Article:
[ The Types Forum (announcements only), 
     http://lists.seas.upenn.edu/mailman/listinfo/types-announce ]

                    Call for Papers

              OOPSLA 2010 Research Papers
                   October 17 to 20
                Reno/Tahoe Nevada, USA

       Paper Submission Deadline: March 25, 2010
     Accept/Reject Notification Date: May 24, 2010

OOPSLA 2010 solicits research papers that present new research, report
novel technical results, advance the state of the art, or discuss
experience or experimentation. The scope of OOPSLA includes all
aspects of programming languages and software engineering, broadly

Papers may address any aspect of software development, including
requirements, modeling, prototyping, design, implementation,
generation, analysis, verification, testing, evaluation, project
cancellation, maintenance, reuse, regeneration, replacement, and
retirement of software systems. Papers on tools (such as new
programming languages, dynamic or static program analyses,
compilers, and garbage collectors) or techniques (such as new
programming methodologies, type systems, design processes, code
organization approaches, and management techniques) designed to reduce
the time, effort, and/or cost of software systems are particularly

Submitted papers should conform to the ACM Proceedings Format. There
is no page limit on submitted papers. It is, however, the
responsibility of the authors to keep the reviewers interested and
motivated to read the paper. Reviewers are under no obligation to read
all or even a substantial portion of a paper if they do not find the
initial part of the paper interesting. The committee will not accept a
paper if it is not clear to the committee that the paper will fit in
the OOPSLA 2010 proceedings, which will limit accepted papers to 20
pages. We anticipate that the vast majority of accepted OOPSLA
submissions will fit in 12 pages or less.

OOPSLA particularly encourages the submission of papers that diverge
from the dominant trajectory of the field or challenge the existing
value system. Such papers are often controversial. To enhance the
ability of the program committee to accept such papers, each member of
the committee will have the unilateral right to accept one paper into
the conference regardless of the opinions of the other committee
members. This policy is designed to favor papers that elicit strong
opinions (both positive and negative) over relatively predictable
papers that simply reinforce the existing status quo.

The program committee may consider the following criteria
when evaluating submitted papers:

Novelty - The paper presents new ideas and/or results and places these
  ideas and results appropriately within the context established by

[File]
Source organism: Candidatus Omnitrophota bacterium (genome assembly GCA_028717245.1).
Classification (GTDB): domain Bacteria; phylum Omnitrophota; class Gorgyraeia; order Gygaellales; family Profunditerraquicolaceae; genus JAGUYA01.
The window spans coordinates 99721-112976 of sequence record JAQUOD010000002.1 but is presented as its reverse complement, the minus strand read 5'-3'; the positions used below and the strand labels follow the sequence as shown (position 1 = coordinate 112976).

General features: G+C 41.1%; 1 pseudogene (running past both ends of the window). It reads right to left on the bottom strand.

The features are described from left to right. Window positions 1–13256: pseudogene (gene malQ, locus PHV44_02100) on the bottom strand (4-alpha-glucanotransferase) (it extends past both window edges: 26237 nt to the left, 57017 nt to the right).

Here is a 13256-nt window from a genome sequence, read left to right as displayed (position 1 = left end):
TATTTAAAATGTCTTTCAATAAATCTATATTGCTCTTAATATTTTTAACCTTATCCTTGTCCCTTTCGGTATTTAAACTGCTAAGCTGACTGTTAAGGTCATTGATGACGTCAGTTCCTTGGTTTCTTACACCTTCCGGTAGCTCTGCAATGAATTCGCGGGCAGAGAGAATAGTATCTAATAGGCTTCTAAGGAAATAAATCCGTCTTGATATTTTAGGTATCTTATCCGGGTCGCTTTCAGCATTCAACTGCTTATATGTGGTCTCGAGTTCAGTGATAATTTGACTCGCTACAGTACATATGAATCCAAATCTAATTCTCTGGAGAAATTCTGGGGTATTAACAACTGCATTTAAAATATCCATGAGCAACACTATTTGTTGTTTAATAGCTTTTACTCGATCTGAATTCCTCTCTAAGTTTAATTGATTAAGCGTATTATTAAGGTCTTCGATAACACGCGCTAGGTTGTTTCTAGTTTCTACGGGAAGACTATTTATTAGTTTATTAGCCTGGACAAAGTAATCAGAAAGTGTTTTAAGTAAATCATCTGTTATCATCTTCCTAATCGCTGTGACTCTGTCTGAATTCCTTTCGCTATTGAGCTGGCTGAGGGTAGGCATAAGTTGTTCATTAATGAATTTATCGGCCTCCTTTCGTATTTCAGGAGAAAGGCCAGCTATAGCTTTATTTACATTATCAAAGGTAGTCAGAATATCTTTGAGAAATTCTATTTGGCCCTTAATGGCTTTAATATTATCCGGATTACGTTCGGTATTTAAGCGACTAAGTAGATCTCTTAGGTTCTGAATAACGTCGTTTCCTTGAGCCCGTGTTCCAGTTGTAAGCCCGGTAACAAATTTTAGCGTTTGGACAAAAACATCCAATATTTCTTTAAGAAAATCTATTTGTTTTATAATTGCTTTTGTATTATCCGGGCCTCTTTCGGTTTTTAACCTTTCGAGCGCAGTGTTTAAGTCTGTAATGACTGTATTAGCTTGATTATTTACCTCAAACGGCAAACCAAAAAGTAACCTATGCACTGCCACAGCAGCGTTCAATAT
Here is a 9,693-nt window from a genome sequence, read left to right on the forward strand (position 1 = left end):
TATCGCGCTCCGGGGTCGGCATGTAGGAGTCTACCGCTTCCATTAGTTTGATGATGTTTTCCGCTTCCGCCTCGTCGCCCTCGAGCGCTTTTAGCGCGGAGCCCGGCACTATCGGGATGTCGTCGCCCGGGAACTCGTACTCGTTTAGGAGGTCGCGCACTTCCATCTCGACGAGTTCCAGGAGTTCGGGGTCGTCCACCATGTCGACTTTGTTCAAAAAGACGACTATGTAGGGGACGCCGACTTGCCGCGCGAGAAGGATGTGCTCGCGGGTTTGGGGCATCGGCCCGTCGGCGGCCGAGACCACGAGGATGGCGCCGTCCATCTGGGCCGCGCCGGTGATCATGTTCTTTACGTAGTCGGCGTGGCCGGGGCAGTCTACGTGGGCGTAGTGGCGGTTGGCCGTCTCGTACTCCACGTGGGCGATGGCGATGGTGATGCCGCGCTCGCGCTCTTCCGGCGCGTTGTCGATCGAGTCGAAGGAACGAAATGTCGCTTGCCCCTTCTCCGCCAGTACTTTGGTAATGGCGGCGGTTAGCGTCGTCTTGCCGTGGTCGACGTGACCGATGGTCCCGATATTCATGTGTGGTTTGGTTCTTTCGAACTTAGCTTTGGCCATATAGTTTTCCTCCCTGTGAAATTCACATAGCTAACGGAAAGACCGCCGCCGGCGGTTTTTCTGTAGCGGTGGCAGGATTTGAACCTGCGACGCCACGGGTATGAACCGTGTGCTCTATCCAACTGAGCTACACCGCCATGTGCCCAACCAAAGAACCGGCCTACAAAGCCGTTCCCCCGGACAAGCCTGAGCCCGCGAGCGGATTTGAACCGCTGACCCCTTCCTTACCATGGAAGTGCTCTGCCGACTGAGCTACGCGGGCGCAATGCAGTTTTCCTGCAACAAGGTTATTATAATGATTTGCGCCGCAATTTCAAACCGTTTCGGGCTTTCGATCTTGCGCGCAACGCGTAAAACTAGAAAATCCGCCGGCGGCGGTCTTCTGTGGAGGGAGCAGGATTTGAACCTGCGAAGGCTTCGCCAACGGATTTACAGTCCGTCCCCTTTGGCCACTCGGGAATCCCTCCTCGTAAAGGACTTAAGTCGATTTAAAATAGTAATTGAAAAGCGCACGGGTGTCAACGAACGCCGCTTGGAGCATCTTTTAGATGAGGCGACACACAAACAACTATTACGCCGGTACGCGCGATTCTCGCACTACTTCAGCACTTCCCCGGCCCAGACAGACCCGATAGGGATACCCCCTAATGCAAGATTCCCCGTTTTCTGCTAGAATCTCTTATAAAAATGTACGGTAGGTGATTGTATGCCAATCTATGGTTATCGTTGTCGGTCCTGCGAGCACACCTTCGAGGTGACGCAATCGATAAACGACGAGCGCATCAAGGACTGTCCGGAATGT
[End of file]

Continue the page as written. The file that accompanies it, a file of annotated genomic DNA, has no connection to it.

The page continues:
previous research in the field.

Interest - The results in the paper are interesting, intriguing, or
  provocative. The paper challenges or changes informed opinion about
  what is possible, true, or likely.

Evidence - The paper presents evidence supporting its claims.
  Examples of evidence include formalizations and proofs,
  implemented systems, experimental results, statistical
  analyses, case studies, and anecdotes.

Clarity - The paper presents its claims and results clearly.

OOPSLA 2010 will continue a long-standing tradition of recognizing a
student-authored paper of the conference. The program chair will select
the recognized paper among those recommended by the program committee.
Eligible papers will describe the work of one or more students, one of
whom must be the primary author. Authors will indicate eligibility as
part of the submission process.

OOPSLA 2010 will also present an award for the most influential paper
published 10 years ago at OOPSLA 2000.

OOPSLA Research papers will be presented as part of the new Systems,
Programming, Languages, and Applications: Software for Humanity
(SPLASH) Conference, which grew out of the Conference on
Object-Oriented Programming, Systems, Languages and Applications

Program Chair: Martin Rinard (MIT) rin...@lcs.mit.edu

Program Committee

Ali-Reza Adl-Tabatabai (Intel)
Elisa Baniassad (Australian National University)
Emery Berger (University of Massachusetts, Amherst)
Hans-J. Boehm (HP Labs)
Michael Bond (University of Texas, Austin)
Cristian Cadar (Imperial College)
Robert Cartwright (Rice University)
Wei-Ngan Chin (National University of Singapore)
Jong-Deok Choi (Samsung)
Brian Demsky (University of California, Irvine)
Kathleen Fisher (AT&T Labs Research)
Richard P. Gabriel (IBM Research)
Robert Hirschfeld (Hasso-Plattner-Institut Potsdam)
Antony Hosking (Purdue University)
Maria Jump (King's College)
Christoph Kirsch (University of Salzburg)
Patrick Lam (Waterloo)
Gary T. Leavens (University of Central Florida)
Ondrej Lhotak (Waterloo)
Benjamin Pierce (University of Pennsylvania)
Bill Pugh (University of Maryland)
Shaz Qadeer (Microsoft)
Jakob Rehof (University of Dortmund)
Dirk Riehle (Friedrich-Alexander-University of Erlangen-Nurnberg)
Dave Thomas (Bedarra Research Labs)
Vijay Saraswat (IBM Research)
Koushik Sen (University of California, Berkeley)
Eli Tilevich (Virginia Tech)
Frank Tip (IBM Research)
Westley Weimer (University of Virginia)
Eran Yahav (IBM Research)
Kwangkeun Yi (Seoul National University)
Lenore Zuck (National Science Foundation, University of Illinois at Chicago)

OOPSLA 2010 will not accept submissions from Program Committee members.

OOPSLA 2010 submissions must conform to both the ACM Policy on Prior
Publication and Simultaneous Submissions, available at
and the SIGPLAN Republication Policy, available at

Reply via email to